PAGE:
The era has faded, but the cheers still echo

January 07, 2003|By MICHAEL OLESKER

TOM DULEY must have wondered about it a million times as he nursed the last drink of the evening and explained to one more stranger that, yes, he really was that Tom Duley, the guy who ran back the most famous schoolboy kickoff in some vanished ballpark in some distant lifetime.

It's all gone now, and Duley must have wondered: Did it really happen back there the way I think it did? Were there really crowds calling his name, and newspaper headlines, and unlimited horizons for him and for Denny Wisner and Bob Baldwin, and for Fred Brooks and Bert Hopkins, too?

They all played championship football together a lifetime ago, or the day before yesterday, depending on your perspective. They were all-stars for George Young at City College, imagining glory days yet to come. And all are prematurely gone now.

Duley slipped away a little over a week ago, taken by cancer at 57. Baldwin, the bruising fullback who later played a year for the Colts, went the same way several months back, and Denny Wisner, the marvelous quarterback, has been gone almost nine years now. That's three-quarters of a championship backfield.

And Brooks and Hopkins, who threw so many blocks protecting those guys, are gone, too, and so is Young -- he died in 2001 -- who coached them to that long-ago undefeated season and those stunning victories over Poly at vanished Memorial Stadium.

Did it really happen back there the way everybody remembered? Time blurs memory. For a moment, Duley was king of the world, and then he wasn't. For a moment, his name was in headlines, and then it wasn't. Until the end, he held on to the old clippings, and the photos in the yearbook. But four decades after the fact and far from the frenzied crowds, so much was gone.

So a bunch of us drove out to Bel Air over the weekend -- including Ed Novak and Mel Filler, two of George Young's old assistants, and Duley's teammate Andy Tamberino -- for a memorial service for Duley and for an era that seemed wrapped around his football exploits and, in particular, one legendary run.

It was Thanksgiving Day of 1960, two weeks after John Kennedy's election. On 33rd Street, and in front of TV sets carrying the game, crowds gathered to watch the nation's second-oldest football rivalry, City against Poly.

Nobody thought City had a chance. They had won only two games all year, while Poly had lost only two. City hadn't beaten Poly in 10 years. And now, it looked as if City would lose again. With 22 seconds left in the first half, Poly led by four points. As Duley stood on his 10-yard line to take the Poly kickoff, a referee told him, "Keep your head up, son."

"I will," said Duley.

He remembered the details. For the next 42 years, he could still see them in his head: the ball bouncing twice, and the four Poly guys hitting him simultaneously as he reached the 25, knocking him straight up.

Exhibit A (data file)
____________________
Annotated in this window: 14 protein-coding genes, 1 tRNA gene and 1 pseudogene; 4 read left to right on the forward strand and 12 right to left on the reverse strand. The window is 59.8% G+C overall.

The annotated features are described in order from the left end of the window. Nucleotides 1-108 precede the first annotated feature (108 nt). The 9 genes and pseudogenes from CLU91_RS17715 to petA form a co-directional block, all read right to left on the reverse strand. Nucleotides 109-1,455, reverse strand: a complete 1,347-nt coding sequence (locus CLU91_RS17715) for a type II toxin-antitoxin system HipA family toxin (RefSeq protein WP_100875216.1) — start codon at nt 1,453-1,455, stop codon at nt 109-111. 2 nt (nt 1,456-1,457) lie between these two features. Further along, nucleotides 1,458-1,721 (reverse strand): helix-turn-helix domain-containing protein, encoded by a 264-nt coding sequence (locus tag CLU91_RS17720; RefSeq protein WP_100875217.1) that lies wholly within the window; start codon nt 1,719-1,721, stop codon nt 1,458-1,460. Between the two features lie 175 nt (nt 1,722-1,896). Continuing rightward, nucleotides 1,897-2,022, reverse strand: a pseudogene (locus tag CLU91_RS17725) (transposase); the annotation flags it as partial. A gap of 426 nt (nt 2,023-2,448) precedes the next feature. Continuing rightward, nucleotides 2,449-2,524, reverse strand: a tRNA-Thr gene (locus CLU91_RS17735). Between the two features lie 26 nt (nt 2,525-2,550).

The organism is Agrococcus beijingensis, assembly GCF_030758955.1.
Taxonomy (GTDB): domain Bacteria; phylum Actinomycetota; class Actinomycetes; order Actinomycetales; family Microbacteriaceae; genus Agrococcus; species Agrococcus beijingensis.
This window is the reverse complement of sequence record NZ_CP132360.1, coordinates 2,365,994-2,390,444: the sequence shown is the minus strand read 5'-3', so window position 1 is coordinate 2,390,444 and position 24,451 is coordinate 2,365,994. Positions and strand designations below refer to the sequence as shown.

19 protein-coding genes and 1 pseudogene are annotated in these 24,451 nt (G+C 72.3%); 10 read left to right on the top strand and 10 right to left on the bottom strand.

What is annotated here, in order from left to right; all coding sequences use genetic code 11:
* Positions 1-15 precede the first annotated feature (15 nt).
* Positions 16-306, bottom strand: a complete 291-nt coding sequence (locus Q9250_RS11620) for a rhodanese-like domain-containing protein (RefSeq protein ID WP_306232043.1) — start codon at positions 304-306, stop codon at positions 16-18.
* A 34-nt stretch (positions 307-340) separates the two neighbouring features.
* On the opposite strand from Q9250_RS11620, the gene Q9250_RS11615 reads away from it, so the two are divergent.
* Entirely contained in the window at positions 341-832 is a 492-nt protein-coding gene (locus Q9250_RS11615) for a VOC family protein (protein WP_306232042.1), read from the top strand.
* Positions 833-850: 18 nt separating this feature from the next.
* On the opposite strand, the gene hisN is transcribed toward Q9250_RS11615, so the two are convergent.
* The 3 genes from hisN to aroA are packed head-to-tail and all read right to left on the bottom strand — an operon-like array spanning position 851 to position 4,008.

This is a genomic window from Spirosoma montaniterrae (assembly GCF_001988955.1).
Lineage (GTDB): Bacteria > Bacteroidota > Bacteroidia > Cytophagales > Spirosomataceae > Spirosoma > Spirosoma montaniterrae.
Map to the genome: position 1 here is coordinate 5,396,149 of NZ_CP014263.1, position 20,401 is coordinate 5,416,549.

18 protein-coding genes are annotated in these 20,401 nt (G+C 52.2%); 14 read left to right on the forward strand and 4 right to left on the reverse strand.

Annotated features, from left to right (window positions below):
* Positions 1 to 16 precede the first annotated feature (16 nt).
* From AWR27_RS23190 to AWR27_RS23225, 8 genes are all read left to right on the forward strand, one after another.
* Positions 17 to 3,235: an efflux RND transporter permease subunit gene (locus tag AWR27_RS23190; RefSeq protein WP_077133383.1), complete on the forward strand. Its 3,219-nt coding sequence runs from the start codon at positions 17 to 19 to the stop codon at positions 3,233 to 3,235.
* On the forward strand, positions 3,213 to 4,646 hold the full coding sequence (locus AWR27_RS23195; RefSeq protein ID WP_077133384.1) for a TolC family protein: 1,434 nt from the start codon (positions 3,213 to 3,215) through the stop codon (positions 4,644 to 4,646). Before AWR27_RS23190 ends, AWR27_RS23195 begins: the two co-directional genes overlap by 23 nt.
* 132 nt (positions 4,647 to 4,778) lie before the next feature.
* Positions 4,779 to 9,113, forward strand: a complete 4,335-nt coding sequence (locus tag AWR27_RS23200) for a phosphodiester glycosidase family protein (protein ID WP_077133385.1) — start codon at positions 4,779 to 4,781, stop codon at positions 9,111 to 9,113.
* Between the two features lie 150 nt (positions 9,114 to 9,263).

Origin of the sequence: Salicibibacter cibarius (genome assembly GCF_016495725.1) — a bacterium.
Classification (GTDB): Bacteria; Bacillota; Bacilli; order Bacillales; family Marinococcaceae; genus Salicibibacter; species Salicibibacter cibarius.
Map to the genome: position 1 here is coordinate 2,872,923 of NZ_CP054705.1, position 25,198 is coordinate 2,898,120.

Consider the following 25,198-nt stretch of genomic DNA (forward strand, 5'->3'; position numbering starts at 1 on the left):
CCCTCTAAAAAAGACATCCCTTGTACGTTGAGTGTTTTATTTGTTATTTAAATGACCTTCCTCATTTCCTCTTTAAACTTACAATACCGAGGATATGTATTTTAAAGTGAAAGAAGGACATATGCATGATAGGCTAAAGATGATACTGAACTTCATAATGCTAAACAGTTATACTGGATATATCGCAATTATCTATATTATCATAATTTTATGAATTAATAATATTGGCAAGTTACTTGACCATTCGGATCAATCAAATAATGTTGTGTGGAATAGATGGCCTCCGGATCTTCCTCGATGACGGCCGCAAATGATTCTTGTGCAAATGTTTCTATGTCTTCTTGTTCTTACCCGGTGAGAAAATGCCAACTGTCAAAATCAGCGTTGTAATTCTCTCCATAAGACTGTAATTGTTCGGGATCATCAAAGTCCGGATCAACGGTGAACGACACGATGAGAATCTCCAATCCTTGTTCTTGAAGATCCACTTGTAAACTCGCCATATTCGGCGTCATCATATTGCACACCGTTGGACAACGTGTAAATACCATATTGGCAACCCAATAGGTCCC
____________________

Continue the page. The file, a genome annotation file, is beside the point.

There was no place for Duley to fall, and so he ran. And people remembered the run, 85 yards of it, for the rest of their lives, and they talked about it forever because it defined an era, and then Tom Duley finally reached the end zone and heard the sound of all those people calling his name. "Duley, Duley, Duley." And to everybody's utter astonishment, inspired City upset Poly for the first time in a decade, 30-26.

It was supposed to stay like that, but it didn't. It never does, though a teen-age kid can never know this while it's happening. A year later, Duley scored 16 touchdowns in the great championship season when he and Baldwin were running over everybody and Wisner was passing the ball like crazy. Half of Duley's touchdowns that year, 1961, went for 50 yards or more.

Years later, we sat in a bar in Harford County, and I asked Duley how he had gotten home from Memorial Stadium after the famous kickoff runback. I imagined him riding in a convertible, waving to cheering throngs. But he remembered taking an MTA bus home.

When he reached his stop on Harford Road, he spotted the day's final Evening Sun edition, and a front-page headline: "City Upsets Poly; Duley Electrifies Crowd of 18,000."

"I still have it," he said that day. "When I took it home, my mom said, `Look at this. It took my son to knock John Kennedy off the front page.'"

At the memorial service last week, Tom's sister Barbara remembered him walking in the door that day.

"He floated in," she said. "There was this aura about him. He was this high off the ground."

"He didn't talk much about his football exploits," said his son, Tom Jr., who wore his dad's old football jersey to the memorial.

After high school, Duley went to Clemson on a football scholarship but left after a few years. Married Pat, his high school sweetheart. They had 15 years together, and a couple of kids. They stayed friends, and Pat was with him at the end.

In between, there was a series of jobs, none terribly successful. Tom's second wife, Liz, died in her sleep eight months ago, a day or so after Tom's cancer was diagnosed.

He never imagined it would end like this. Who does? He was a kid once, and the crowds called out his name, and he thought it would never go away. Inside Duley's head -- and inside a generation's -- it never did. It was the run of a lifetime.

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